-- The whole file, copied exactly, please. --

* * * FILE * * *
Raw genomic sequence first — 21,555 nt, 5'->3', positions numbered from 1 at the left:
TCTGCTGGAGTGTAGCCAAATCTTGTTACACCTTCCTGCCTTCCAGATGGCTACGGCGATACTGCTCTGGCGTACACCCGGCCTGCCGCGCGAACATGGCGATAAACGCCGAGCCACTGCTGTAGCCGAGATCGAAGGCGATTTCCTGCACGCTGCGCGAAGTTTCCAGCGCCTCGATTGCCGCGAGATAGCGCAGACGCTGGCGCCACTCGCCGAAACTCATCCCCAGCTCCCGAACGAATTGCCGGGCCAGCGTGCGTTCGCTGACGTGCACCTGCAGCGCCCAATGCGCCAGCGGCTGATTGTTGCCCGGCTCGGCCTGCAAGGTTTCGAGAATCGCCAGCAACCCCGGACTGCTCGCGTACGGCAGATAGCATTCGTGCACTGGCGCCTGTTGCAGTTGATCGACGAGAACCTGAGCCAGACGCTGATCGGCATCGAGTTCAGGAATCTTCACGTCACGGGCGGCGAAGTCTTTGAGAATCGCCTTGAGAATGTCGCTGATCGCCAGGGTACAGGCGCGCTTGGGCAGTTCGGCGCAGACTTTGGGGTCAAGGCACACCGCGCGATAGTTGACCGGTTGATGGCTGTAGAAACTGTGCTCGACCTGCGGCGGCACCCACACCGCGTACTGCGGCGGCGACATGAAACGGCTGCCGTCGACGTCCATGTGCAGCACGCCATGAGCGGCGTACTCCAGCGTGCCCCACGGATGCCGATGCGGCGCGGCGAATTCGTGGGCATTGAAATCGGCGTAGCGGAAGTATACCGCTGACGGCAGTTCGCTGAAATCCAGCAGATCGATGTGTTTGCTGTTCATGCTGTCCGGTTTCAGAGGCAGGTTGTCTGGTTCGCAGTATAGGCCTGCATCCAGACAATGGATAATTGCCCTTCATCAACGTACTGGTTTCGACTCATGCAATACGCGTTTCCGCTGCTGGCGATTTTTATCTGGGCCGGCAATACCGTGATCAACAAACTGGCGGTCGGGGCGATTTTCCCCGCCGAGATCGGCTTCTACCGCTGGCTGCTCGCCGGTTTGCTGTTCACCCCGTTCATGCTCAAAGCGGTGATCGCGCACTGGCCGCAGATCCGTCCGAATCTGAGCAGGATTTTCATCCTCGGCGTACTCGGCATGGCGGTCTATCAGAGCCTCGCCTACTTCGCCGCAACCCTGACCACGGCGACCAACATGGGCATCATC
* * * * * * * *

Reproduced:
Raw genomic sequence first — 21,555 nt, 5'->3', positions numbered from 1 at the left:
TCTGCTGGAGTGTAGCCAAATCTTGTTACACCTTCCTGCCTTCCAGATGGCTACGGCGATACTGCTCTGGCGTACACCCGGCCTGCCGCGCGAACATGGCGATAAACGCCGAGCCACTGCTGTAGCCGAGATCGAAGGCGATTTCCTGCACGCTGCGCGAAGTTTCCAGCGCCTCGATTGCCGCGAGATAGCGCAGACGCTGGCGCCACTCGCCGAAACTCATCCCCAGCTCCCGAACGAATTGCCGGGCCAGCGTGCGTTCGCTGACGTGCACCTGCAGCGCCCAATGCGCCAGCGGCTGATTGTTGCCCGGCTCGGCCTGCAAGGTTTCGAGAATCGCCAGCAACCCCGGACTGCTCGCGTACGGCAGATAGCATTCGTGCACTGGCGCCTGTTGCAGTTGATCGACGAGAACCTGAGCCAGACGCTGATCGGCATCGAGTTCAGGAATCTTCACGTCACGGGCGGCGAAGTCTTTGAGAATCGCCTTGAGAATGTCGCTGATCGCCAGGGTACAGGCGCGCTTGGGCAGTTCGGCGCAGACTTTGGGGTCAAGGCACACCGCGCGATAGTTGACCGGTTGATGGCTGTAGAAACTGTGCTCGACCTGCGGCGGCACCCACACCGCGTACTGCGGCGGCGACATGAAACGGCTGCCGTCGACGTCCATGTGCAGCACGCCATGAGCGGCGTACTCCAGCGTGCCCCACGGATGCCGATGCGGCGCGGCGAATTCGTGGGCATTGAAATCGGCGTAGCGGAAGTATACCGCTGACGGCAGTTCGCTGAAATCCAGCAGATCGATGTGTTTGCTGTTCATGCTGTCCGGTTTCAGAGGCAGGTTGTCTGGTTCGCAGTATAGGCCTGCATCCAGACAATGGATAATTGCCCTTCATCAACGTACTGGTTTCGACTCATGCAATACGCGTTTCCGCTGCTGGCGATTTTTATCTGGGCCGGCAATACCGTGATCAACAAACTGGCGGTCGGGGCGATTTTCCCCGCCGAGATCGGCTTCTACCGCTGGCTGCTCGCCGGTTTGCTGTTCACCCCGTTCATGCTCAAAGCGGTGATCGCGCACTGGCCGCAGATCCGTCCGAATCTGAGCAGGATTTTCATCCTCGGCGTACTCGGCATGGCGGTCTATCAGAGCCTCGCCTACTTCGCCGCAACCCTGACCACGGCGACCAACATGGGCATCATC